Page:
Grandma's recipes

 
Last Updated: Saturday 04 July 2015

granny often knows best. Whenever there was a sore throat or a toothache we went to her and grandma obligingly pulled out a potion from her treasure trove of remedies. Many of them even worked. Perhaps the time has now come to go back to grandma for some other solutions. As to how she managed water resources in her time?

On March 22, even as people observed World Water Day, the World Meteorological Organization of the un exploded a bombshell: India will soon come face to face with a water famine of immense magnitude. The scenario for the Asian continent was particularly dismal. But what may be true for the rest of Asia need not be correct for monsoonal India, depending on the wisdom that Indians display in averting the looming crisis.

India has immense water wealth. But galloping population growth and overuse and misuse of water resources by farmers, industrialists and urban citizens threatens to create a crisis that could severely retard economic growth and even lead to regional conflicts. All attempts to manage water in India have been based on the western model of groundwater exploitation, construction of large dams and the use of pipelines. This has led to the lowering of groundwater levels all over the country; in various parts of Tamil Nadu alone groundwater levels have fallen as much as 30 metres in the last decade. According to the Washington-based International Food Policy Research Institute, massive subsidies by some Asian governments have resulted in the overuse or waste of irrigation water. It estimates that India spends as much as us $1.2 billion in such subsidies every year. India receives abundant rainfall but only for three to four months in the year during the monsoons. Most of this drains into the sea. Future solutions will lie in good use of this rainwater, recycling and efficient use of water. These three measures can keep Indians going for a long time.

In grandma's time, elaborate community-based water management systems, including a vast network of artificial tanks, drains and checkdams, had been in vogue for centuries. These traditional water harvesting systems, unlike the current system based on mining of ground and surface water, were all based on the premise that water is a scarce resource.

Today most of the ponds have silted up or have been encroached upon for farmland and building projects. The downfall of community self-management systems coupled with increasing bureaucratic intervention in village affairs has hastened the demise of these traditional systems. Nevertheless, it is these very systems that can play an important role in saving India from a parched future. For example, in the mid-'70s, the people of Ralegan Siddhi in Maharashtra harvested rainwater to enrich the region's groundwater reserves. And, people of the drought-struck village of Sukhomajri in Haryana used small water harvesting tanks to turn their village from a food importing settlement to a food exporting one. But one of the most potent examples of the benefits of water conservation come from further back in time: reservoirs inside Chittor fort could collect so much water that an army of about 50,000 people could live in the fort for nearly four years.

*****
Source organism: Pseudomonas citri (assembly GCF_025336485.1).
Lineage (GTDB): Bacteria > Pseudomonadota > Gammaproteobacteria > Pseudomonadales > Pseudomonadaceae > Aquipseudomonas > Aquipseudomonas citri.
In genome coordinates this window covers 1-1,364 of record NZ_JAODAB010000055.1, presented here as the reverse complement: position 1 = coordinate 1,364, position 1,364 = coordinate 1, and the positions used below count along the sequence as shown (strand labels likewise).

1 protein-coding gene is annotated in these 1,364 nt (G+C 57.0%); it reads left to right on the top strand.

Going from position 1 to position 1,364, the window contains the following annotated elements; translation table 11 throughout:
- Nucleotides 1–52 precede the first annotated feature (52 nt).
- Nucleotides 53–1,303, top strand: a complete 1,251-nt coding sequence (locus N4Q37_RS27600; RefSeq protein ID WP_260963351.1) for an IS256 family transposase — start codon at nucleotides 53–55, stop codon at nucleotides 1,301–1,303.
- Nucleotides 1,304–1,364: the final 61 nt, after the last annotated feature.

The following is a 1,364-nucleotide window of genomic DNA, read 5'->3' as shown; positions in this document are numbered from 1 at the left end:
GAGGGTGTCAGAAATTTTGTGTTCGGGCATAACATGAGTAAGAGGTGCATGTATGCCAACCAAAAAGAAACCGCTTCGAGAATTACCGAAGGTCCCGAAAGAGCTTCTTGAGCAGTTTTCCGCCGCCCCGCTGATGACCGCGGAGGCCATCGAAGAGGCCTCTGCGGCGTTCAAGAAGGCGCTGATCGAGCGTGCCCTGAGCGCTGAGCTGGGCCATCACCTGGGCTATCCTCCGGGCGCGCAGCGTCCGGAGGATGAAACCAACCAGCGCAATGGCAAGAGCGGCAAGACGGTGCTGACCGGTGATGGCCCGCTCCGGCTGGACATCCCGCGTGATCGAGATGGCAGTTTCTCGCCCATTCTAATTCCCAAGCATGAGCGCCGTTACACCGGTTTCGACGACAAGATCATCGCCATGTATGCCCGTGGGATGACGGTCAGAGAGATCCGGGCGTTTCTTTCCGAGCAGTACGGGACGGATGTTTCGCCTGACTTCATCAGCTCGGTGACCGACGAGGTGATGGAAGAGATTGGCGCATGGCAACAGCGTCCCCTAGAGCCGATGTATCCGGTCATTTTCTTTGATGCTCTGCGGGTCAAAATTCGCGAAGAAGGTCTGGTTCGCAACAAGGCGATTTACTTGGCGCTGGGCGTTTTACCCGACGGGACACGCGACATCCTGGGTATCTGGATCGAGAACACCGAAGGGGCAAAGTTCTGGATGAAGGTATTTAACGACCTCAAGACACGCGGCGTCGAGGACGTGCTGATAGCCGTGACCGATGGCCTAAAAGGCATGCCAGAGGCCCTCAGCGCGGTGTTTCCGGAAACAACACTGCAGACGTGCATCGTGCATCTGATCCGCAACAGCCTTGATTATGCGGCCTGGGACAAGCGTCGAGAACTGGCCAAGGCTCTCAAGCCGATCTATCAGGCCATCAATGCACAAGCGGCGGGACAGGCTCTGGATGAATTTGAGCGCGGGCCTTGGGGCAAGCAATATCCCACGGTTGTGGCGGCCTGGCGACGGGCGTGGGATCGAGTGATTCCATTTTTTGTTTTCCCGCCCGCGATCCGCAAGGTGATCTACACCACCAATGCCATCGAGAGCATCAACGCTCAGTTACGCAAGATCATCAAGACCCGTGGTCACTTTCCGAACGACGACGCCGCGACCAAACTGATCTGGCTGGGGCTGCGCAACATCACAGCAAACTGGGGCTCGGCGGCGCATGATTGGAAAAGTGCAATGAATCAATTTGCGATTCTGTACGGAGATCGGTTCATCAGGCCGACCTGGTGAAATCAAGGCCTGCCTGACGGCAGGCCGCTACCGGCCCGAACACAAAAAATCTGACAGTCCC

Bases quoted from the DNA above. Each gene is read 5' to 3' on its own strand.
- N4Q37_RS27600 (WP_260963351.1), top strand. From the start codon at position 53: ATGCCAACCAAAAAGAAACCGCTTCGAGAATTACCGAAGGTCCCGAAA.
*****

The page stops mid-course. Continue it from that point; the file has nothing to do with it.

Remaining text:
Besides, there is a large potential for recycling waste water in India. About 50 per cent of sewage water is used for irrigation. Treated water is sometimes used for fish farming. In Chennai, industries like the Madras Refineries and Madras Fertilizers use treated sewage water. This is significant as industry accounts for more that two-thirds of the water consumed in the water-starved city. Shortages have repeatedly forced industries to close down in Tamil Nadu. Madras Fertilizers had to close down for 80 days in 1985 and for 93 days in 1987. But by creating a sewage market the municipality can sell its sewage to water-thirsty industry. India should be creating a sewage market.

That the urban water sector is facing serious problems is well known. The rate of increase of the urban population is higher than the national average. Such an increase in the urban population is the direct fallout of the development policies that we have decided to pursue. What is bewildering is that despite consciously taking this path, the planners have significantly failed to formulate policies to take care of the fallout of their own choices. The financial demands of the urban water sector have risen to levels far beyond the government's capacity in the foreseeable future. Urban and industrial water use must become highly efficient and increases in the efficiency of agricultural water use will free up enormous amounts of water for urban and industrial water use and reduce destruction of rivers and groundwater aquifers.

The government, instead of preserving traditional water management systems, has looked to expensive and environmentally destructive dams in far off places to satisfy the increasing water demand. This has merely led to an increase in the size of the bureaucracy required to manage water.

Water must be harvested where it falls. Traditional water harvesting systems should be given due importance in overall planning. So should recycling and efficient use of water. In grandmother's time, water was a precious commodity, but easily available and her village was green. But will our modern politicians learn?

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